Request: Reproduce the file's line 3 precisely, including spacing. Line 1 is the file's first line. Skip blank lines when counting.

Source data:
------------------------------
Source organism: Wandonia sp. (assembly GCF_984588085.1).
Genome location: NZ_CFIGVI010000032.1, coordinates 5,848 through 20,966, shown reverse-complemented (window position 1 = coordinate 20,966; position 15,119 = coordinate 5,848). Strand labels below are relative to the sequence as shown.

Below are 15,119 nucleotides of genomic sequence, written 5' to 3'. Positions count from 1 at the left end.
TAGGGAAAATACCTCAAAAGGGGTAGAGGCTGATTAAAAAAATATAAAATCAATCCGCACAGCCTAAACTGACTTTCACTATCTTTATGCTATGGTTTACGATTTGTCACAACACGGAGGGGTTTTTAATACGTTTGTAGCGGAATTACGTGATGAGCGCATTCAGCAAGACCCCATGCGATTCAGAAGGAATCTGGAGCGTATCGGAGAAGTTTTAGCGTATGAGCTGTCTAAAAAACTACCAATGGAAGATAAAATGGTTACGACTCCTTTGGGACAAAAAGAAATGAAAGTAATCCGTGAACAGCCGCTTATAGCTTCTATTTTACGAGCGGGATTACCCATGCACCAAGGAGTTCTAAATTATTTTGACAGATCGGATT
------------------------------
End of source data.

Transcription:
Below are 15,119 nucleotides of genomic sequence, written 5' to 3'. Positions count from 1 at the left end.